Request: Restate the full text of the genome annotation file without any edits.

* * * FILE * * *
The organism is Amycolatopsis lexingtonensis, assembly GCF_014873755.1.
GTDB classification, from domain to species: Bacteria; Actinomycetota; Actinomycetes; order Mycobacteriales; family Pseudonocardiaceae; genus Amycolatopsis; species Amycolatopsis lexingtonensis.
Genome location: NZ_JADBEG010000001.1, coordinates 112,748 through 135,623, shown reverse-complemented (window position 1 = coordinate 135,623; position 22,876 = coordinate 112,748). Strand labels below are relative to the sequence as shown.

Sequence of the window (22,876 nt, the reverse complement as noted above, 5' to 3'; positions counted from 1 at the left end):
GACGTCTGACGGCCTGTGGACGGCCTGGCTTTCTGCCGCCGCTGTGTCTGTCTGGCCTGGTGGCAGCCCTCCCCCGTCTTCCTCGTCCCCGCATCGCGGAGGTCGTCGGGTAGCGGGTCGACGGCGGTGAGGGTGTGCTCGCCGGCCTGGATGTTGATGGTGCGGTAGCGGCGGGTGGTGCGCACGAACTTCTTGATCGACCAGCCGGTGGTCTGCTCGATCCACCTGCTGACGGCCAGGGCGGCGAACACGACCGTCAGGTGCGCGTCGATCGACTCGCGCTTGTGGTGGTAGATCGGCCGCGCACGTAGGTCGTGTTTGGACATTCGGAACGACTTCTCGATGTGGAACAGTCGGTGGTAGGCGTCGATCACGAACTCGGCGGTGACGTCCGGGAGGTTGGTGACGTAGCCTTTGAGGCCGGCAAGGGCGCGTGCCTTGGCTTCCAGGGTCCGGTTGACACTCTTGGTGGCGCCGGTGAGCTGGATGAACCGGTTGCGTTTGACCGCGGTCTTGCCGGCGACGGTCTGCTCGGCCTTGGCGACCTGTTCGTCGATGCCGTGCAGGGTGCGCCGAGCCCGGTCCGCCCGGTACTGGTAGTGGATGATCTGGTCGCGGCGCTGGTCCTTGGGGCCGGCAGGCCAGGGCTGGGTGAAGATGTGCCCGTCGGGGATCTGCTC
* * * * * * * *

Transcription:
The organism is Amycolatopsis lexingtonensis, assembly GCF_014873755.1.
GTDB classification, from domain to species: Bacteria; Actinomycetota; Actinomycetes; order Mycobacteriales; family Pseudonocardiaceae; genus Amycolatopsis; species Amycolatopsis lexingtonensis.
Genome location: NZ_JADBEG010000001.1, coordinates 112,748 through 135,623, shown reverse-complemented (window position 1 = coordinate 135,623; position 22,876 = coordinate 112,748). Strand labels below are relative to the sequence as shown.

Sequence of the window (22,876 nt, the reverse complement as noted above, 5' to 3'; positions counted from 1 at the left end):
GACGTCTGACGGCCTGTGGACGGCCTGGCTTTCTGCCGCCGCTGTGTCTGTCTGGCCTGGTGGCAGCCCTCCCCCGTCTTCCTCGTCCCCGCATCGCGGAGGTCGTCGGGTAGCGGGTCGACGGCGGTGAGGGTGTGCTCGCCGGCCTGGATGTTGATGGTGCGGTAGCGGCGGGTGGTGCGCACGAACTTCTTGATCGACCAGCCGGTGGTCTGCTCGATCCACCTGCTGACGGCCAGGGCGGCGAACACGACCGTCAGGTGCGCGTCGATCGACTCGCGCTTGTGGTGGTAGATCGGCCGCGCACGTAGGTCGTGTTTGGACATTCGGAACGACTTCTCGATGTGGAACAGTCGGTGGTAGGCGTCGATCACGAACTCGGCGGTGACGTCCGGGAGGTTGGTGACGTAGCCTTTGAGGCCGGCAAGGGCGCGTGCCTTGGCTTCCAGGGTCCGGTTGACACTCTTGGTGGCGCCGGTGAGCTGGATGAACCGGTTGCGTTTGACCGCGGTCTTGCCGGCGACGGTCTGCTCGGCCTTGGCGACCTGTTCGTCGATGCCGTGCAGGGTGCGCCGAGCCCGGTCCGCCCGGTACTGGTAGTGGATGATCTGGTCGCGGCGCTGGTCCTTGGGGCCGGCAGGCCAGGGCTGGGTGAAGATGTGCCCGTCGGGGATCTGCTC